Hare & Hounds, Kings Heath, Birmingham
There are 2 versions of Roddy Woomble, the furrow-browed frontman of REM-alikes, Idlewild, spiky and agitated confusion, and the furrow-browed folkie, reeking of peat, hebridean laments to the fore. I have seen each and possibly err more towards the latter. Tonight we had the lesser of both worlds, with the tilt more toward Idlewild, albeit in an acoustic setting. With erstwhile Hazey Jane Andrew Mitchell, also present for Idlewild’s last outing, on keyboard and occasional hollow-body guitar, Woomble stuck with an acoustic guitar, at least to begin, and his voice. And a fine voice it is, resonating richly like a wood-aged Ledaig, a malt from his island home of Mull. Nominally a belated tour in support of The Deluder, his 4th solo record, which came out out last year, he had been specifically invited to appear here to help launch the publicity campaign for this years Moseley Folk Festival (http://www.moseleyfolk.co.uk ), which looks a corker, as ever stretching the meaning of folk to it’s limit. Tonights performance saw him yearning for the stadia more than the bothies, littered with Idlewild songs, and the Idlewild like songs of that recent album. Indeed, he even commented on that paradox, ditching the guitar a few songs in, pacing the stage like the introspective frontman he is and promising a band next time. I was missing the fiddle. So there were only a couple of songs from 2006’s exemplary My Secret is My Silence, including the title, and one from it’s follow-up, the strength of the songs carrying the sparse arrangements, and perhaps four from The Deluder, notably the ‘single’, Like Caruso. Of the other fare, he tried to stick to older and less expected pickings from his band catalogue, Mitchell switching occasionally from densely echoed and distorted piano, to equivalently echoed fingerpicking. Little Discourage and American English worked particularly well within this format, especially when the two sang different refrains at the same time, another reminder of the obvious influence of Athens’ finest. Deciding against a shuffle through the audience and back again, Woomble announced the encores would be a continuum, following directly after the otherwise last song, and that is how it ended, with a further trio of Idlewild anthems. The crowd wanted more but the singer had a bag of CDs to sell, so that was that.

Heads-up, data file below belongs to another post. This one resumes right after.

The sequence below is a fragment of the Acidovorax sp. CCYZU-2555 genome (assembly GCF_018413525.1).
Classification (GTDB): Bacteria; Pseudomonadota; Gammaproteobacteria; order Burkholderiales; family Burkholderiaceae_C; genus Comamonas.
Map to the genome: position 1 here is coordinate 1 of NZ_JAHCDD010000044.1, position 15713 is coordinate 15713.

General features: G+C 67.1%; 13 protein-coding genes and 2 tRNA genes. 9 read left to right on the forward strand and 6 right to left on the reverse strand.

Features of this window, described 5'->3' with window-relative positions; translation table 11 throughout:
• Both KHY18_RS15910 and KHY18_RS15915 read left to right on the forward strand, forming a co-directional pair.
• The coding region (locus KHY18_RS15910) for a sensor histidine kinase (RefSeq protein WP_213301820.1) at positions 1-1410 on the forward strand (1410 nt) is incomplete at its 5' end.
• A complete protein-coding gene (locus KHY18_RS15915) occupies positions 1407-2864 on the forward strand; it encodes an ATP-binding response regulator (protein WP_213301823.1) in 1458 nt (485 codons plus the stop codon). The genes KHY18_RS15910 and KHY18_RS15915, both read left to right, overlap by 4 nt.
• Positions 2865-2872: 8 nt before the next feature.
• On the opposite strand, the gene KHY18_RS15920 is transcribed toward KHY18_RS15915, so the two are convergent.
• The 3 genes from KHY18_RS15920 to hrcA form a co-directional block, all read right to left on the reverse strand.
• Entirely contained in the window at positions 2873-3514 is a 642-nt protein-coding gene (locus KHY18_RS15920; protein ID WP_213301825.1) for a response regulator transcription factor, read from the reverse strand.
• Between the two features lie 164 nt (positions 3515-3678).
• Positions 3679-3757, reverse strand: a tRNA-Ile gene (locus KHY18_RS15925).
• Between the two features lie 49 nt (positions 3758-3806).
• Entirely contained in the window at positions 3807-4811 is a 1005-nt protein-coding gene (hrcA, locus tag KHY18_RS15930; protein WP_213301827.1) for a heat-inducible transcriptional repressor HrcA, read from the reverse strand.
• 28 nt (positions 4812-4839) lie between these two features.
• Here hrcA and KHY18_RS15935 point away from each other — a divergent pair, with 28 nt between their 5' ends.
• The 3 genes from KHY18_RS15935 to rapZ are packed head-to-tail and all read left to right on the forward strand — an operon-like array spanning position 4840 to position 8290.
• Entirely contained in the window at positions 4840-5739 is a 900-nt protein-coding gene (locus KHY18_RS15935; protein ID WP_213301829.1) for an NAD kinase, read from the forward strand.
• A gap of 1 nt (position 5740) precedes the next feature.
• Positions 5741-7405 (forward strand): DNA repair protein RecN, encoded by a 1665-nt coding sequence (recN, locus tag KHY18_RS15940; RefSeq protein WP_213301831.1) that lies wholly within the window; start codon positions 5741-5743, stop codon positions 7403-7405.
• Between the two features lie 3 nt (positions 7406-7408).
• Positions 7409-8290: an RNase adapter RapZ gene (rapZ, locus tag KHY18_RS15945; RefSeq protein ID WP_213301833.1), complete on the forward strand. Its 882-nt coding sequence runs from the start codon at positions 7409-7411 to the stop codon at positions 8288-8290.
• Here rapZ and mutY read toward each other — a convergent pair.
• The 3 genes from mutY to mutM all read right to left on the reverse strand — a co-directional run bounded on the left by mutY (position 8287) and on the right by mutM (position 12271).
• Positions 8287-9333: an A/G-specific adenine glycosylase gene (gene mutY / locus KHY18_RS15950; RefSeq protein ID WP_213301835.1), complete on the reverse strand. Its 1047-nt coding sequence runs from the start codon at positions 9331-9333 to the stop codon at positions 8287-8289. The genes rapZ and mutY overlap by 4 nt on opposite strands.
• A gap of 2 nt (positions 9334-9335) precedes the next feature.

60 or 70 souls braved the remnants of the residual beast from the east, seeming solidly partisan, mouthing the words of both Woomble personae, which was impressive, even if I felt their sympathies were maybe allied more to the rock band than the folk group. Most of the men were bearded and a perhaps 3:2 ratio with female fans. Mostly younger than I, 40s at a guess.
It made me think..
There cannot be many musicians with such an apparent counterpoint between their styles. OK, much is arrangement, the wordy miserabilia shared between the two. I see he is playing some summer gigs with the occasional trio of he, John McCusker and Kris Drever Maybe I should have waited for that. No, that’s unfair. It was a fine show, just not what I was expecting. Andrew Mitchell seems a fella worth looking into: I will investigate more deeply the Hazey Janes,which includes also two of the children of Dundee legend, the late Michael Marra. He has also produced a work in tribute to his Ukrainian grandfather, Soloky, under then name Andrew Wasylyk, ordered today unheard, based on his performance here.